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New Solar Installations in Iconic National Parks Helping Keep Them Green

Parul Dubey on August 30, 2018 - in News

GREENWOOD VILLAGE, CO – Xanterra Travel Collection, a global adventure travel company and the largest national park concessioner in the U.S., today announced new solar installations in 2018 that will help provide clean, renewable energy for facilities in several of the country’s iconic national parks, including Rocky Mountain National Park in Colorado, Grand Canyon National Park in Arizona and Death Valley National Park in California, plus Mount Rushmore National Memorial in South Dakota. The four new systems will generate a total of 4.5 million kilowatt hours per year, equivalent to the energy used in about 426 average American homes and will avoid the carbon emissions from 3.7 million pounds of coal each year.
Two of the systems, in Rocky Mountain National Park and at The Oasis in Death Valley National Park, are specifically designed to withstand extreme natural conditions – high elevation, below zero temperatures, significant snowfall and very strong winds at the former and intense heat and desert conditions at the latter.
Xanterra’s off-grid, solar array in Rocky Mountain National Park came online last month, providing nearly all of the power needed for the Trail Ridge Store. Officially unveiled today, the system – located at the top of Trail Ridge Road at 11,798 feet –was designed by Independent Power Systems to withstand bitter cold and snowdrifts up to 20 feet. A monitor in the store provides real-time energy usage and generation data.
At Mount Rushmore, the “Thomas Jefferson Solar Canopy,” a 346-kilowatt solar carport system mounted on an existing parking facility, will generate approximately 50 percent of the electricity needed to power Xanterra’s nearby restaurant and gift shop. Slated to come online in December, the system represents $40,000 in yearly electricity savings, reduces the building’s overall greenhouse gas emissions by 24 percent and is the second largest solar installation in the state.


Within Death Valley National Park, The Oasis at Death Valley resort, privately owned by Xanterra, has had a one-megawatt solar array since June 2008, supplying up to 33 percent of the power needed for the resort’s hotel properties, The Inn and The Ranch. Estimated for completion by early 2019, the system is being upgraded this year to two megawatts and has been re-designed to better withstand the extreme summer heat.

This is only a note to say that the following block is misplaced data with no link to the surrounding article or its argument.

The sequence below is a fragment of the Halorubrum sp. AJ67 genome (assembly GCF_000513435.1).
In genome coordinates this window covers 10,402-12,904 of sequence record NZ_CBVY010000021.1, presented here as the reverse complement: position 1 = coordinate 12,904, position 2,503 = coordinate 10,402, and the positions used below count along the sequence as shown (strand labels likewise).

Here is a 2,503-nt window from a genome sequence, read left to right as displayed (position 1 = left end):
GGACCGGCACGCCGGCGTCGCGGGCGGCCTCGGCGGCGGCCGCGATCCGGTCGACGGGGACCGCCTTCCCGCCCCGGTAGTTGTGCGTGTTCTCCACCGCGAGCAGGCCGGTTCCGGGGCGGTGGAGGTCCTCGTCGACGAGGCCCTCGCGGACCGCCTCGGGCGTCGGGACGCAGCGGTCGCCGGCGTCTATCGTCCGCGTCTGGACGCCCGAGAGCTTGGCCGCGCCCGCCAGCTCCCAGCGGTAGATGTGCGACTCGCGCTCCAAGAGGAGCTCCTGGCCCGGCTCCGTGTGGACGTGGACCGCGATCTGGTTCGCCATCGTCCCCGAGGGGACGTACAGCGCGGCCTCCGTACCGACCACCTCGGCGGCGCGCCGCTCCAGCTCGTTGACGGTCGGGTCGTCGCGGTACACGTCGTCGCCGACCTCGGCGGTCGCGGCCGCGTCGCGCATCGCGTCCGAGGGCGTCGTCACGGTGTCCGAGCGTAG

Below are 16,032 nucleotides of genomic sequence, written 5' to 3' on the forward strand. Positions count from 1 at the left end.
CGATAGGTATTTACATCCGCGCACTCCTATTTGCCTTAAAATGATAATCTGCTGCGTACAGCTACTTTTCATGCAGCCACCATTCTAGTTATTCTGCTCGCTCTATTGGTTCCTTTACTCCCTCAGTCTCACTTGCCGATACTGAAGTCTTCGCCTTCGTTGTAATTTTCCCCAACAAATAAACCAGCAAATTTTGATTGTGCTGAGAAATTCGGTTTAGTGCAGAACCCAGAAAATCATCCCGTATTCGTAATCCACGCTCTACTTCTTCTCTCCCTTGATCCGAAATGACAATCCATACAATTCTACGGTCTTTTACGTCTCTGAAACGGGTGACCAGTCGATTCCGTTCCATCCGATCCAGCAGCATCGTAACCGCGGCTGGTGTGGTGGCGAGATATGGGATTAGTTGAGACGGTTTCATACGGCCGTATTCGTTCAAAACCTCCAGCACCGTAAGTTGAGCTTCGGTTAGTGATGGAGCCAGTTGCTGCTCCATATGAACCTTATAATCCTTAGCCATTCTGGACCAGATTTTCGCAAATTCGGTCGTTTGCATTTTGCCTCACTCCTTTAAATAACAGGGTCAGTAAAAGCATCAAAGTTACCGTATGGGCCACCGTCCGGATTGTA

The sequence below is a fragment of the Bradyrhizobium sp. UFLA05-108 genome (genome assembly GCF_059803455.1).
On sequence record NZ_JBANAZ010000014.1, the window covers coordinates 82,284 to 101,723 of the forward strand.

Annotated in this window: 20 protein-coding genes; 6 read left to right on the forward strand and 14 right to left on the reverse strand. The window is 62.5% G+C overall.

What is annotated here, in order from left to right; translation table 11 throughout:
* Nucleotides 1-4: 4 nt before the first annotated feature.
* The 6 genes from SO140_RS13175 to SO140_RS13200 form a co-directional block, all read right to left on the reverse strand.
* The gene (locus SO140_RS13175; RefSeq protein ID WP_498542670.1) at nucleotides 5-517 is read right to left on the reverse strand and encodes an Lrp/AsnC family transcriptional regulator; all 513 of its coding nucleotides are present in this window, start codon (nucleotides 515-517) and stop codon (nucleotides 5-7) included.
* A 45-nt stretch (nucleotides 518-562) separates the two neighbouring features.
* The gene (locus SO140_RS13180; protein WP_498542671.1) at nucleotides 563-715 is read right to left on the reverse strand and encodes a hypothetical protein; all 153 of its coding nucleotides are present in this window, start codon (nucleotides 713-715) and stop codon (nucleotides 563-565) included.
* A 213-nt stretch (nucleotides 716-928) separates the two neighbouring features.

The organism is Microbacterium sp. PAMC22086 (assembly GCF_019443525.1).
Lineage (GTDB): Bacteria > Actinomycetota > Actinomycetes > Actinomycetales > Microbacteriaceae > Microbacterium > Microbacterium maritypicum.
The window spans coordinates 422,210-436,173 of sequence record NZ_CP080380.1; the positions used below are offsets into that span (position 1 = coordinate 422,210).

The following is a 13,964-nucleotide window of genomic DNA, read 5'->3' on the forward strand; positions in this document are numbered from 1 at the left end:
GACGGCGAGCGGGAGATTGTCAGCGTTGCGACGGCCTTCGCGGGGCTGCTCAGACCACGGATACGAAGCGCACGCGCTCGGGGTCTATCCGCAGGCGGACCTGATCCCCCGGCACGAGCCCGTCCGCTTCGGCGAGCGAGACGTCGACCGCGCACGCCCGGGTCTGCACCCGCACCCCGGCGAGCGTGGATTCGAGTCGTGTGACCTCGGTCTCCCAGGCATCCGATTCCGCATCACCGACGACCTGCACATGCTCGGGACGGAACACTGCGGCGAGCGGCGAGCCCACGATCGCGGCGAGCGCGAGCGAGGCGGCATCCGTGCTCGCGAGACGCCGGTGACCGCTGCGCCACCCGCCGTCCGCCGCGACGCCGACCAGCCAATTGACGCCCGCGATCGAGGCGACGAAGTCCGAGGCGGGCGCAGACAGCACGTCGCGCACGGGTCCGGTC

Earlier this month, Xanterra completed a new 38-kilowatt solar photovoltaic system on the roof of the purchasing warehouse in Grand Canyon National Park – a distribution hub for the park’s lodging properties. The system will generate 11 percent of the annual energy usage for the warehouse.
A leader in addressing climate change for nearly two decades, Xanterra is focused on the challenge of decreasing greenhouse gas emissions as part of its overall commitment to operate with “a softer footprint”. The company’s 2025 corporate sustainability goals include using 5 percent less energy annually and reducing carbon emissions by 50 percent between 2014 and 2025. 
“As many of Xanterra’s national park operations are literally at the end of the electric transmission line, renewable energy options such as solar provide us with reliable power while also decreasing our overall carbon emissions,” said Andrew N. Todd, President and CEO of Xanterra. “Our commitment to the environment and the communities in which we operate remains constant, and we will continually search for ways to collaborate with the National Park Service to modernize our infrastructure and implement new technologies that help us reach our ambitious 2025 goals.”

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